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13 years after Nkrumah said “Ghana our beloved country is free forever”, he watched his first-ever Hearts of Oak match at the Accra Sports Stadium.
The opponent on the day remains unknown but whatever he saw was enough for him to start a mission that has span five decades.
In the last fifty years, a lot has happened to Accra Hearts of Oak. Players, board, management have come and gone. Good and bad results have been chalked but one thing has remained constant, an unknown physically challenged man has not a missed a single home game.
He has witnessed their best moments at the Accra Sports Stadium, which is led by the 2000 CAF Champions League conquest and of course their worst moments.
In the last decade where the club has struggled and failed to win a single trophy, he has remained steadfast with his support.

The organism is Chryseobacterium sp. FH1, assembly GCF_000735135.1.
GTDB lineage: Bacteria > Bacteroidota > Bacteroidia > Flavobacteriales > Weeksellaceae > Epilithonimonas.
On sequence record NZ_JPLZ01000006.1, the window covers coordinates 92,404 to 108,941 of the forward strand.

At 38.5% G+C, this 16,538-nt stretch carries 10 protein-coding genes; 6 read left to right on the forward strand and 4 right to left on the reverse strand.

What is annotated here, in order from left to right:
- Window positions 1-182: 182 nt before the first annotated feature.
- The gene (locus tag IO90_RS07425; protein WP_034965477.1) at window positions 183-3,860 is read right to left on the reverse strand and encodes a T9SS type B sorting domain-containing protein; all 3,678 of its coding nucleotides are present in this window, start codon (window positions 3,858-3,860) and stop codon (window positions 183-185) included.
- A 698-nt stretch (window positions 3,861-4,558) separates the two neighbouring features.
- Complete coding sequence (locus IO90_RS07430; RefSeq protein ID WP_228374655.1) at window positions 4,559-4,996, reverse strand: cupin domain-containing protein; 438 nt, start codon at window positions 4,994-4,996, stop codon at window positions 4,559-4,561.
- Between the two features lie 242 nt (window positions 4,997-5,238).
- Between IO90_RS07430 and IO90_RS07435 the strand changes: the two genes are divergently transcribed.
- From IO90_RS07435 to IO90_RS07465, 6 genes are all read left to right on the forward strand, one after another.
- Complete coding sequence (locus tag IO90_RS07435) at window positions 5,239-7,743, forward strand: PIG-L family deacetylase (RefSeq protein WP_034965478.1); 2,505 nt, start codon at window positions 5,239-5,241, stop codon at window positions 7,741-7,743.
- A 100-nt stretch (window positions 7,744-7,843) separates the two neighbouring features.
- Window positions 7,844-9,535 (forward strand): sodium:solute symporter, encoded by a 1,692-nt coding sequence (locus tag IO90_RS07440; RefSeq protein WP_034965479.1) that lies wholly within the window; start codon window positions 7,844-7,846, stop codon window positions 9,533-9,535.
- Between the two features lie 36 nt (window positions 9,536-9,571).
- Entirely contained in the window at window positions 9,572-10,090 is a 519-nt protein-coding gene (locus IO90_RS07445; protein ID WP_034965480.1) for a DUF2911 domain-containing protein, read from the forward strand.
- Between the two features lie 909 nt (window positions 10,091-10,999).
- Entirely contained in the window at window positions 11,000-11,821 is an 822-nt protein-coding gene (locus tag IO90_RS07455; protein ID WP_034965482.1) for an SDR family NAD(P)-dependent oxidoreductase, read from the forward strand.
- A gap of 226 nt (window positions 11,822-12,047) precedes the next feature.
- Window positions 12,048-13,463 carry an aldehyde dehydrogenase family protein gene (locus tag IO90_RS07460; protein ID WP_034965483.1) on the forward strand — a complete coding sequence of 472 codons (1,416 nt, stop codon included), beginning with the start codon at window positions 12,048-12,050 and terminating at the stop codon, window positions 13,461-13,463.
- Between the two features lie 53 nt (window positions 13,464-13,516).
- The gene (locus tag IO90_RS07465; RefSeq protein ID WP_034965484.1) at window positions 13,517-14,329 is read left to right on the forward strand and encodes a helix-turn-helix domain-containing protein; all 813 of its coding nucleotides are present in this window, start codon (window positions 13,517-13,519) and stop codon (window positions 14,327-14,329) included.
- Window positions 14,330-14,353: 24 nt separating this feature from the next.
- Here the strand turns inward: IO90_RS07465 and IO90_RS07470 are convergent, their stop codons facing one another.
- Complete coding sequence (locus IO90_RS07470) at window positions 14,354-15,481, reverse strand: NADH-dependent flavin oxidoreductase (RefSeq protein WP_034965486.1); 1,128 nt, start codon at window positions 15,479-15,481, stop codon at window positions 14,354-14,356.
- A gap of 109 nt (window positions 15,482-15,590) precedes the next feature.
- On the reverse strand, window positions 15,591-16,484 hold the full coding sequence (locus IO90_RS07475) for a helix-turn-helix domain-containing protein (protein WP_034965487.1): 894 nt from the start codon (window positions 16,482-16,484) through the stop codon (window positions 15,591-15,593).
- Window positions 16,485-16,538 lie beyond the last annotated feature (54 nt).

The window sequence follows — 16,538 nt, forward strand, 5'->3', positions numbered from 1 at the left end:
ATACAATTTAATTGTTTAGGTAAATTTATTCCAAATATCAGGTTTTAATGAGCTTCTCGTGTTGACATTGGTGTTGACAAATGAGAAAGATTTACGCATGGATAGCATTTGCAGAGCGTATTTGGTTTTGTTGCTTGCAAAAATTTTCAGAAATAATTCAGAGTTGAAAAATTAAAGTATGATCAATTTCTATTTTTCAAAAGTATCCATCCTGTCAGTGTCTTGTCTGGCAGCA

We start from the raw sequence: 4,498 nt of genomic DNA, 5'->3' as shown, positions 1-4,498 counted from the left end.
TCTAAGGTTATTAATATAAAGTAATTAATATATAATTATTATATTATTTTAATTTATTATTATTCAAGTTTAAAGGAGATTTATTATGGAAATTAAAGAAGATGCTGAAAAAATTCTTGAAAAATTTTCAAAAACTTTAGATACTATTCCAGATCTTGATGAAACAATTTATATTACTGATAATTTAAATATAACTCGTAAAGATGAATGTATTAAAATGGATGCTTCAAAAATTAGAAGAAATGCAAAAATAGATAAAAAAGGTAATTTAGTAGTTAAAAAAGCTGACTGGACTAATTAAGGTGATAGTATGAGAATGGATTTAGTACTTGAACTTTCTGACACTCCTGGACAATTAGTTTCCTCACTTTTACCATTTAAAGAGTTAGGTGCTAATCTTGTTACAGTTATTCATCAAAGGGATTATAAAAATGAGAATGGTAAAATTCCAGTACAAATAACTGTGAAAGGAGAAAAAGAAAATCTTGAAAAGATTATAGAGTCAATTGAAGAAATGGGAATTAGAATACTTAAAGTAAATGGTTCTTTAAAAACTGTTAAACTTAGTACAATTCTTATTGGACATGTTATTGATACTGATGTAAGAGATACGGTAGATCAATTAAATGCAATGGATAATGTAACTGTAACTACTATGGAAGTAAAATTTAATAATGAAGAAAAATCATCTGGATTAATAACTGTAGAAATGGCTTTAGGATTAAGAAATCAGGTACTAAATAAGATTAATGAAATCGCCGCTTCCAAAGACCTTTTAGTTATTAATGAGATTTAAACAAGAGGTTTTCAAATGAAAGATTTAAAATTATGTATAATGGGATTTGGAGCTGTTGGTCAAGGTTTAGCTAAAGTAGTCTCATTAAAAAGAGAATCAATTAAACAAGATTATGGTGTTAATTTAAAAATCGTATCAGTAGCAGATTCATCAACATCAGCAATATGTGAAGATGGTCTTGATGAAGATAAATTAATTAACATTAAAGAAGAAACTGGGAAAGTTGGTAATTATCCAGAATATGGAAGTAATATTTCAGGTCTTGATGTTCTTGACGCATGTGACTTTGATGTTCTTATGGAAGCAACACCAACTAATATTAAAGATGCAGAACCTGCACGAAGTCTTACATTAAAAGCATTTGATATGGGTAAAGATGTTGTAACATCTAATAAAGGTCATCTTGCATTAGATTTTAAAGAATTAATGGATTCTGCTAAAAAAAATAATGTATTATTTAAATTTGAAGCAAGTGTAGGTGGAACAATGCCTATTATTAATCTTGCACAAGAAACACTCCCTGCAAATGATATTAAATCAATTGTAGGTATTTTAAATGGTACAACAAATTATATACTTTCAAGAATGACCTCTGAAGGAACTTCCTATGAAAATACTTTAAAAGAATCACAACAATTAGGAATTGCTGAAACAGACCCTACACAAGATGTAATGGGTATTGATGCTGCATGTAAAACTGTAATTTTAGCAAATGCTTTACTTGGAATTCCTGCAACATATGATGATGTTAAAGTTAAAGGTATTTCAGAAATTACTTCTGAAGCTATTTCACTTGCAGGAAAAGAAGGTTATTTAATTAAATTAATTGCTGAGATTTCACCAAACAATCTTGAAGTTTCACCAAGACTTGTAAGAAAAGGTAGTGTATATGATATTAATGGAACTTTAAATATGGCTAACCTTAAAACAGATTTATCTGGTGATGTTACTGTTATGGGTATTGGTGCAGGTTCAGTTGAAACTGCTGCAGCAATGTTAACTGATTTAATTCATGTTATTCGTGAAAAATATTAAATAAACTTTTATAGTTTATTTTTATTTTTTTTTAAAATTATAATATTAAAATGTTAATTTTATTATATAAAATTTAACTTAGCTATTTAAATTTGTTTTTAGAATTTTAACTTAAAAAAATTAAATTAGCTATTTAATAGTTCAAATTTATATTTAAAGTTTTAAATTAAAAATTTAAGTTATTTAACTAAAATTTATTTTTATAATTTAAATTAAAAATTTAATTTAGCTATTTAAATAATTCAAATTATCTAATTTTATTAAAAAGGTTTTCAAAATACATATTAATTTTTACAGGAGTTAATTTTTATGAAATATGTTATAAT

He definitely was not in Sogakope when the Phobians were mauled by 5-0 by WAFA but that did not deter him from watching their next home game against Bolga All Stars.
It’s that innate love and deep affection for Ghana’s oldest existing club that makes him shelve his ‘begging’ job on Sundays and sometimes Wednesdays afternoons to wheel himself to the Accra Sports Stadium, a venue that is not friendly to people with his condition.
His unalloyed love for Hearts had seen no reward until new boy Emmanuel Nettey noticed him in their 2-1 defeat to bitter rivals Kumasi Asante Kotoko.
For a fan, the result must have been painful but the respite was that his fifty-year demonstration of unwavering support to the club was recognized by a player who has spent less than three months with the team.
He promised him a brand new autographed jersey and he delivered on Wednesday, February 6, 2020.
He is Ataa Abbey Odenke, a physically challenged Hearts of Oak fan who claims he has not missed a single home game in fifty years.
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